"Essentially what this AOC does is ratify the status quo. It doesn't require any additional remediation, it doesn't require Colstrip to seal its ponds," said Harbine from Earthjustice. "It is relying on this so-called closed loop system that Colstrip's operators have developed, which appears to us to be a system that allows for an ever-expanding plume of contamination radiating out from the waste facilities."
Earthjustice has been openly critical of PPL, but the company agreed that the proposal does not change very much. (It has been stuck in review for well over a year, but PPL and DEQ met privately several times before it was released, and there is little sign it won't be approved.) "The agreement was really a long time coming. It probably should have been in place a long time ago," said Hoffman, the company spokesman. "Now that we have it, it really doesn't change anything. It doesn't change how we operate or what our requirements are."
Changes in how PPL operates, and in the standards upheld by the state, are exactly what McRae and other ranchers in the area want. When the plant was first built in the 1970s, and then expanded from two to four units in the late 1970s, Wally McRae, Clint's father, remembers being promised that the ponds would not leak--and that if they did, the plant would be shut down.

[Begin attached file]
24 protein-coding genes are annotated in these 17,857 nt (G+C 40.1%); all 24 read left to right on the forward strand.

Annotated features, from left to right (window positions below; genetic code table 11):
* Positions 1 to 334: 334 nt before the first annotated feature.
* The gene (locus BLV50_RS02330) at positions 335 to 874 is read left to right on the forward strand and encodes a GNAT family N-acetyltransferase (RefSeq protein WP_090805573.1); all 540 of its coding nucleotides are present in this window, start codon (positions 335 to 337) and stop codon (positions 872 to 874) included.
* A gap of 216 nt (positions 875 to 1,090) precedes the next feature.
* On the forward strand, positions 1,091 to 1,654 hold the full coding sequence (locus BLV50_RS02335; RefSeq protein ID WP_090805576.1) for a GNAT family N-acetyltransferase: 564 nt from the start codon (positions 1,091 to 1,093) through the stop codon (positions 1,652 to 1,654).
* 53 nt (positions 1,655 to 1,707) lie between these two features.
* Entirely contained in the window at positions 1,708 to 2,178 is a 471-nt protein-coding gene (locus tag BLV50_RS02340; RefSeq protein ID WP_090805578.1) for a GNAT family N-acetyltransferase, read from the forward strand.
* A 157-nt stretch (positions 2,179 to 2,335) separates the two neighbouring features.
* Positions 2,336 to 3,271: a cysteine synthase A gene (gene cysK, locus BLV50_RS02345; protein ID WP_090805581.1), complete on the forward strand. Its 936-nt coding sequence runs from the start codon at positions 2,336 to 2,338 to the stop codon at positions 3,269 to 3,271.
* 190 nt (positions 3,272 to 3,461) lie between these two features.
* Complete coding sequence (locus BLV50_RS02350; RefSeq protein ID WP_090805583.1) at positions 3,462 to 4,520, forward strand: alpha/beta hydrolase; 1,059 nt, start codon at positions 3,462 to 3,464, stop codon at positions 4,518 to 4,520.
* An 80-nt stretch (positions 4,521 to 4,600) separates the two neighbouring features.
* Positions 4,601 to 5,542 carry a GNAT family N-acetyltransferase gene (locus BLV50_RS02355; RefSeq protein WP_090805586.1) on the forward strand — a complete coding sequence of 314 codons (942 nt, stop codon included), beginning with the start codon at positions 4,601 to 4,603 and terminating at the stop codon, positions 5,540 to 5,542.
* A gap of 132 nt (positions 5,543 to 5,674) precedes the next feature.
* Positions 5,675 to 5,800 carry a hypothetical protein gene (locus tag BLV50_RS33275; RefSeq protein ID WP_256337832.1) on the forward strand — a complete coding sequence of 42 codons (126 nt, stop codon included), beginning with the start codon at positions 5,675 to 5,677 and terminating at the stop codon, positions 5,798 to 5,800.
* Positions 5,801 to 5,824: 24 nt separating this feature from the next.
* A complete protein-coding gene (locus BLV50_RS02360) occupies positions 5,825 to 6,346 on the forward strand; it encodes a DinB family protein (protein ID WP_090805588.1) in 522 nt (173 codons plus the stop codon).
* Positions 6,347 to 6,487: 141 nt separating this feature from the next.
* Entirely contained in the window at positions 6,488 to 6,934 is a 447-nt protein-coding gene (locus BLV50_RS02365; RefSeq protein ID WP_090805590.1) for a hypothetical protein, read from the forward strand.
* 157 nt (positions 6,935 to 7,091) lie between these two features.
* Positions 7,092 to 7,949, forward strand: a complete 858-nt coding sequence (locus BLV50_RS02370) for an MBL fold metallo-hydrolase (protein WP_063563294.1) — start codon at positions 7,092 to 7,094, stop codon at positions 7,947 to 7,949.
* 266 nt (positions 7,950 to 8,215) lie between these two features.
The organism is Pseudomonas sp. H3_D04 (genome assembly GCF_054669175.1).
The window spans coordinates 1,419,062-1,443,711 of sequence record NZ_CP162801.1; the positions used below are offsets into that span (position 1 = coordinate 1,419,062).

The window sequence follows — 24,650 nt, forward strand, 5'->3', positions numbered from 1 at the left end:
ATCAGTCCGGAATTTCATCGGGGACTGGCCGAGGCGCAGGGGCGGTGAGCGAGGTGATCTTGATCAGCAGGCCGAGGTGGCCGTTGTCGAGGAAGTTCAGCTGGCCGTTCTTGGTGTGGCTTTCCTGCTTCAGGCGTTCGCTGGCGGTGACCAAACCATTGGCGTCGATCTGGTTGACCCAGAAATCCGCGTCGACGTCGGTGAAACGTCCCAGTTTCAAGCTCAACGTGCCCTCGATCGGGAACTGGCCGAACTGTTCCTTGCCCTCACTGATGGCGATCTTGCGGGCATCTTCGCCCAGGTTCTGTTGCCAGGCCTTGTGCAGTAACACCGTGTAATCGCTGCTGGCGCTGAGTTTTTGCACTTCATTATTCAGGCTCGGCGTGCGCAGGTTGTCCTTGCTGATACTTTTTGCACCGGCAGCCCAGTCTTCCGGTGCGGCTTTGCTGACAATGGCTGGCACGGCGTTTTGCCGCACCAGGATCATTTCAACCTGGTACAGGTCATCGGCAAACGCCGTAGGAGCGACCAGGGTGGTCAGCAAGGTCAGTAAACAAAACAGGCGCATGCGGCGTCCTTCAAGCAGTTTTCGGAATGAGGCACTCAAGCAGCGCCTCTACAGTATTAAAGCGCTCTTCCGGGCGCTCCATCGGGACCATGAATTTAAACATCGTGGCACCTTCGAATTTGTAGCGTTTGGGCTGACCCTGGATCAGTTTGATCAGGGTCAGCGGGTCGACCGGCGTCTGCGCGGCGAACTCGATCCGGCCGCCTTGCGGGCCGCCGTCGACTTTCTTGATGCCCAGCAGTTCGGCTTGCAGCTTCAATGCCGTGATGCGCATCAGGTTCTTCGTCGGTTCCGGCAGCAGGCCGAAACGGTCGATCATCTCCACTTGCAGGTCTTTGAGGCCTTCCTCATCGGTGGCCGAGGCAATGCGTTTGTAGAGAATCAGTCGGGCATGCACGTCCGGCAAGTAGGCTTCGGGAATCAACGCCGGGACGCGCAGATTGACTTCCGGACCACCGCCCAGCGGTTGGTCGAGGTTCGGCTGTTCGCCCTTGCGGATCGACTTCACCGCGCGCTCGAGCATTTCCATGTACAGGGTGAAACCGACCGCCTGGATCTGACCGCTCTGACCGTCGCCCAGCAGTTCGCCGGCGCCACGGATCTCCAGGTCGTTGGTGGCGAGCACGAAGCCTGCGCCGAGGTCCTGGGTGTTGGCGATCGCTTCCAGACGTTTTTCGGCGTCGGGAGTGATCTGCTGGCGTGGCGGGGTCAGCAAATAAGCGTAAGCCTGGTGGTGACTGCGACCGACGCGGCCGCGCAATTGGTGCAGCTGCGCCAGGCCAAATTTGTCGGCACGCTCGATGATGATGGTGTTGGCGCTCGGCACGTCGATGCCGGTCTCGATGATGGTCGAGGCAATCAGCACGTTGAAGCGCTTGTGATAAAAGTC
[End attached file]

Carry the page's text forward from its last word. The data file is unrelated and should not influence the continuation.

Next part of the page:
Wally is quite the character. He is a longtime rancher who also writes poetry. He was recognized by the National Endowment for the Arts in 1990, was nominated by President Clinton to serve on the National Council of the Arts, and was ranked number 42 in the Missoulian newspaper's list of Most Influential Montanans of the Century.
Wally was a leader of the community's opposition to the expansion of the power plant decades ago, and the battle has not let up much since he first got involved. The original permit for the four-unit power plant, dated 1976, stated "that the sludge pond or ponds shall be completely sealed." But a pivotal district court decision in 1983 [PDF] reinterpreted the permit to allow seepage from the ponds. Specifically, the judge wrote that the pond "may leak in small amounts."